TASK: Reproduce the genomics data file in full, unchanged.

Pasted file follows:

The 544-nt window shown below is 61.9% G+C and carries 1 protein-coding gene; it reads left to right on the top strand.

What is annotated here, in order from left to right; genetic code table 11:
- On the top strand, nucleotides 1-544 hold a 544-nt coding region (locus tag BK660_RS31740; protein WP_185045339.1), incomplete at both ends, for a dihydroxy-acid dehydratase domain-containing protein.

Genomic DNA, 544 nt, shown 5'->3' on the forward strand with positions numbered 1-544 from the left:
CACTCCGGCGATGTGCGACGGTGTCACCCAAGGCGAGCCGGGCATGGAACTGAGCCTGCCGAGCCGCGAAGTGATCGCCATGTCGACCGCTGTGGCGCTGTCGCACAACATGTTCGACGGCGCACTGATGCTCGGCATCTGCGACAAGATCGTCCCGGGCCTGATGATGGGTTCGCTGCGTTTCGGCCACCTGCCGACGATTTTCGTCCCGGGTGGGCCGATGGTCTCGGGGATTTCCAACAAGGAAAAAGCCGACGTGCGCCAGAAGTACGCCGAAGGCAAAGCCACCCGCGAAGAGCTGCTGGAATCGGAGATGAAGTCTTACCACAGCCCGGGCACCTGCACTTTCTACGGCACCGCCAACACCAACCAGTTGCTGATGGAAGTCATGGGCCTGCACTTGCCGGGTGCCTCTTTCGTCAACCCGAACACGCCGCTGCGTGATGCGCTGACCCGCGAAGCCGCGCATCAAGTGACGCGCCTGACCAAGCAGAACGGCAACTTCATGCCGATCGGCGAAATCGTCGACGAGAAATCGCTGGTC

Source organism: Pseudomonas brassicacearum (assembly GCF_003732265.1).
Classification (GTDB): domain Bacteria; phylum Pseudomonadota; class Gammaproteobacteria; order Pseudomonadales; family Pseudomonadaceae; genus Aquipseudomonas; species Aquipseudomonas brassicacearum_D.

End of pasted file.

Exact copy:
The 544-nt window shown below is 61.9% G+C and carries 1 protein-coding gene; it reads left to right on the top strand.

What is annotated here, in order from left to right; genetic code table 11:
- On the top strand, nucleotides 1-544 hold a 544-nt coding region (locus tag BK660_RS31740; protein WP_185045339.1), incomplete at both ends, for a dihydroxy-acid dehydratase domain-containing protein.

Genomic DNA, 544 nt, shown 5'->3' on the forward strand with positions numbered 1-544 from the left:
CACTCCGGCGATGTGCGACGGTGTCACCCAAGGCGAGCCGGGCATGGAACTGAGCCTGCCGAGCCGCGAAGTGATCGCCATGTCGACCGCTGTGGCGCTGTCGCACAACATGTTCGACGGCGCACTGATGCTCGGCATCTGCGACAAGATCGTCCCGGGCCTGATGATGGGTTCGCTGCGTTTCGGCCACCTGCCGACGATTTTCGTCCCGGGTGGGCCGATGGTCTCGGGGATTTCCAACAAGGAAAAAGCCGACGTGCGCCAGAAGTACGCCGAAGGCAAAGCCACCCGCGAAGAGCTGCTGGAATCGGAGATGAAGTCTTACCACAGCCCGGGCACCTGCACTTTCTACGGCACCGCCAACACCAACCAGTTGCTGATGGAAGTCATGGGCCTGCACTTGCCGGGTGCCTCTTTCGTCAACCCGAACACGCCGCTGCGTGATGCGCTGACCCGCGAAGCCGCGCATCAAGTGACGCGCCTGACCAAGCAGAACGGCAACTTCATGCCGATCGGCGAAATCGTCGACGAGAAATCGCTGGTC

Source organism: Pseudomonas brassicacearum (assembly GCF_003732265.1).
Classification (GTDB): domain Bacteria; phylum Pseudomonadota; class Gammaproteobacteria; order Pseudomonadales; family Pseudomonadaceae; genus Aquipseudomonas; species Aquipseudomonas brassicacearum_D.